|ECU's Holtz looks to follow one upset with another|
|Written by Admin|
|Monday, 01 September 2008 10:20|
Congratulations, East Carolina. By upsetting 17th-ranked Virginia Tech, the Pirates took an impressive first step toward busting into the BCS. Now for the harsh reality: They've got to do it again this week against No. 8 West Virginia, or else they can pretty much forget about reaching one of those big bowls.
``Where we go from here is a lot more important than what happened in the (Virginia Tech) game itself,'' Holtz said Monday. ``If we go out and lose the rest of the games all season, then everybody's going to say, 'It's just a fluke. They got lucky.' So I think the challenge that we have ahead of us is to make sure that we can draw the line between the public image of what just happened Saturday, and the internal image of what just happened Saturday - which was: We got one win.''
But what a validating victory it was for East Carolina, which has perennially pined for respect behind the state's four Atlantic Coast Conference schools, using that chip-on-the-shoulder attitude to fuel its turnaround from the Conference USA cellar back to a postseason regular.
The Pirates (1-0) beat Frank Beamer at his own game, returning a blocked punt 27 yards for the decisive touchdown with fewer than 2 minutes left in the 27-22 victory. East Carolina's first regular-season win over a ranked team since 2002 - and its first against a team that highly ranked in nearly a decade - made them the talk of college football for a while and sent the players into a temporary state of disbelief.
``It's big for us, but it's even bigger for our community'' in eastern North Carolina, linebacker Nick Johnson said immediately afterward. ``It's just exciting (and) it really hasn't hit me yet that we pulled out that victory.''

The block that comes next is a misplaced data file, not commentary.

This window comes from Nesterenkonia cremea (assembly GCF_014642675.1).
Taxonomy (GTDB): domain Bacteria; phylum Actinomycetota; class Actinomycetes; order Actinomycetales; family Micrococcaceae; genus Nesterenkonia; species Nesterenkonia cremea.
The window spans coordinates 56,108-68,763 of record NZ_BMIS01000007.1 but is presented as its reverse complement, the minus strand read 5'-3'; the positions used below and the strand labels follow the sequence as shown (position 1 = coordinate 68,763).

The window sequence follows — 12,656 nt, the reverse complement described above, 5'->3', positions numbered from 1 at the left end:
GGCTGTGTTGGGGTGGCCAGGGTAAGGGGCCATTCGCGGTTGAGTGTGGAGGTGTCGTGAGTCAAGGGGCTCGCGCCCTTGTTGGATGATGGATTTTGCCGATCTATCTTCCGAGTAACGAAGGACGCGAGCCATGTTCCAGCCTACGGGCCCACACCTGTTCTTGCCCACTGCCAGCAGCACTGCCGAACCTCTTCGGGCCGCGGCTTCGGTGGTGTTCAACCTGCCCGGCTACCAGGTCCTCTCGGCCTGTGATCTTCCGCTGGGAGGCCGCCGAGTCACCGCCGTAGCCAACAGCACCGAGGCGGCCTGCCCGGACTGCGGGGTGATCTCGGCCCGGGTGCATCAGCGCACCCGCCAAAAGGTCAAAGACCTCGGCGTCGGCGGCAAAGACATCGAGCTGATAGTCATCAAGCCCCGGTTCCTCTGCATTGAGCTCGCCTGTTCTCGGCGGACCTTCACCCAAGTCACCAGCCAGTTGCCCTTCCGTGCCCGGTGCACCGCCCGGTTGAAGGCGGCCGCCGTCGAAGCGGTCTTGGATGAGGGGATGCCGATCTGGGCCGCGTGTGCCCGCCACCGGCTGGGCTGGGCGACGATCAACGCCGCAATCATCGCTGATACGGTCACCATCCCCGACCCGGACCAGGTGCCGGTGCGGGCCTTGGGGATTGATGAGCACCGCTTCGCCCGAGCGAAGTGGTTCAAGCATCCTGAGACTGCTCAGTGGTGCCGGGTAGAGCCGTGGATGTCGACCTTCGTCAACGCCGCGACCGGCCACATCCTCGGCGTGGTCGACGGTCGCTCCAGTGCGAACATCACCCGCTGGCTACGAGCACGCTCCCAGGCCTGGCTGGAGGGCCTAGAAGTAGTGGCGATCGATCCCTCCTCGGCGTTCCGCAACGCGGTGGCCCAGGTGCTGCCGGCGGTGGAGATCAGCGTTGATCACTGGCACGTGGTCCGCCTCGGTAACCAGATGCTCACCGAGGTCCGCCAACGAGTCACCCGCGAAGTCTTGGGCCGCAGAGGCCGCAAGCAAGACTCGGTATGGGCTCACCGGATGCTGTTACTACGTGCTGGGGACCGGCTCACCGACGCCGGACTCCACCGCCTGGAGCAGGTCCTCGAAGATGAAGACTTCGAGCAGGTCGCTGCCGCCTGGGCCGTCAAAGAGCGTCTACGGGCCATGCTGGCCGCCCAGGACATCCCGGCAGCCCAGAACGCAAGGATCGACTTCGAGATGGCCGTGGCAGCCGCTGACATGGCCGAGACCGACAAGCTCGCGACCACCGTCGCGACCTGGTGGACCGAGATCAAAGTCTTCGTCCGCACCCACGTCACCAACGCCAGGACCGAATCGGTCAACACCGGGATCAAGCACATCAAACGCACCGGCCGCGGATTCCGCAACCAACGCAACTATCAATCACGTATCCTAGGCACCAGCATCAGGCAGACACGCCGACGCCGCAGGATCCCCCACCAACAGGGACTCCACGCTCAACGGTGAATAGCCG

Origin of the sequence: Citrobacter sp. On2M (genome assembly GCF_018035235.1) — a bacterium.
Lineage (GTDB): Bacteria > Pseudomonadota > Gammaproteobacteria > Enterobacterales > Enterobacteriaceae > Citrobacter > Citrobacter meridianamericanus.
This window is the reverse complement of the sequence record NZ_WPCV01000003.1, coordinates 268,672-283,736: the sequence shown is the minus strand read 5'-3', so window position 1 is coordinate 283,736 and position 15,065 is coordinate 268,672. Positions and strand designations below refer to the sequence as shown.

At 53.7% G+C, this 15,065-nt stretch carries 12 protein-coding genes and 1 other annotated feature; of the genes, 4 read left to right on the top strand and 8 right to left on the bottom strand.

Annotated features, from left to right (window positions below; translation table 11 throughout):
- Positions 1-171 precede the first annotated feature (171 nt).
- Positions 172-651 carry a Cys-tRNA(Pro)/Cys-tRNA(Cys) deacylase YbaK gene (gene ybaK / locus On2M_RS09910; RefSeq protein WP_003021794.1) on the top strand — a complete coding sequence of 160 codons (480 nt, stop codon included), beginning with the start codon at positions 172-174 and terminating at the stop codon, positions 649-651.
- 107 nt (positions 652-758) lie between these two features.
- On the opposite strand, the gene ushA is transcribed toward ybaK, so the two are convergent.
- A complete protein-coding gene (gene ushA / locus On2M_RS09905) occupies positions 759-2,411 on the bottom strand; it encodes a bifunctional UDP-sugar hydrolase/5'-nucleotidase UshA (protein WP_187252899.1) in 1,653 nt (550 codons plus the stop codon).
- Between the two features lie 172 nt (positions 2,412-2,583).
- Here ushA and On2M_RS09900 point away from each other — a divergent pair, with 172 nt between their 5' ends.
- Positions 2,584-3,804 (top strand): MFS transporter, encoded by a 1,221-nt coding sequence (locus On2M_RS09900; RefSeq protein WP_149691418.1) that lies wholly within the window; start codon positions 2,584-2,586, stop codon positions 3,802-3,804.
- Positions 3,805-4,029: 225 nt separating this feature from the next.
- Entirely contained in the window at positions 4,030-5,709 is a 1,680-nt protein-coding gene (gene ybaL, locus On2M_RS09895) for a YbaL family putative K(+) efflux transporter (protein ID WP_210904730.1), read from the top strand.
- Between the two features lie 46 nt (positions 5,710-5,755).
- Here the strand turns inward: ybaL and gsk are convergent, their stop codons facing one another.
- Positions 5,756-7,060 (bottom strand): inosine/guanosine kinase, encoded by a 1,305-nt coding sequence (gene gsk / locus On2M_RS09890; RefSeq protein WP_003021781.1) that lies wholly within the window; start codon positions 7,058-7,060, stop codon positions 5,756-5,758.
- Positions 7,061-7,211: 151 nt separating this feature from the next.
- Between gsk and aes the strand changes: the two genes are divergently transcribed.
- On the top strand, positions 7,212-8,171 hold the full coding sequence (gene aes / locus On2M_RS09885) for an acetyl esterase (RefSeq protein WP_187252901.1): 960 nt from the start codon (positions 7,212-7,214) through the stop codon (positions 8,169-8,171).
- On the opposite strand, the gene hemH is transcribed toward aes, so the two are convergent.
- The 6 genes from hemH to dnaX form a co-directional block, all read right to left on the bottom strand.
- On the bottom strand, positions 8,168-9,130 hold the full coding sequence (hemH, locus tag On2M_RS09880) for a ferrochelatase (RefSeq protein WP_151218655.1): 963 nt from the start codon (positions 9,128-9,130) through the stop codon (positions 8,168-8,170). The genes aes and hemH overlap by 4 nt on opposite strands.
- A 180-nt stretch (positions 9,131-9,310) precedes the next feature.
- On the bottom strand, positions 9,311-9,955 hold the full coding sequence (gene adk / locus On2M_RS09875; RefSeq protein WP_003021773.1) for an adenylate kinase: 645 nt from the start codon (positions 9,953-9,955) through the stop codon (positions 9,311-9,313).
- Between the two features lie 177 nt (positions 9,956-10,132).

While outfoxing Beamer was tough, Holtz now faces perhaps an even more difficult job: Bringing his Pirates back to earth amid the burgeoning BCS buzz.
what you have to do, with all the media activity around you and all the attention that you may be getting.''
Last year's Pirates learned that lesson the hard way, and coincidentally, the Mountaineers were the ones doing the teaching.
East Carolina was coming off a last-second victory over instate rival North Carolina when its delusions of grandeur were dismissed by West Virginia with almost clinical efficiency in a 48-7 rout that was its worst beating under Holtz.
``They kind of put us in our place in a hurry,'' Holtz said. ``Our players understand how good they are. It's not like we can grow on a lot of confidence that we've lined up and beaten them before. ... What's really going to be the key going into this is that we understand how good they are, and the monumental effort it's going to take in order for us.''
So, what's it going to take for the Pirates to pull another upset? Obviously, job No. 1 is to somehow slow Pat White and Noel Devine.
The Pirates seemed to have figured out the secret during White's first two seasons in 2005 and '06, when they became the only team in that span to twice hold West Virginia to fewer than 200 yards rushing. But things got out of hand last year when the Mountaineers (1-0) rolled up nearly 600 yards of total offense, 397 on the ground.
And with White's career-best five-touchdown passes last week against Villanova, suddenly there's more to worry about than West Virginia's ground game.
``You've got to keep them off balance,'' Holtz said. ``I don't think you can let (White) get into a routine of, 'This is what they're doing to attack us.' You have to be very multiple (because) if your game plan is to stop them throwing, he'll beat you running. If your game plan is to stop them from running, he's showing that he can beat you throwing the ball.''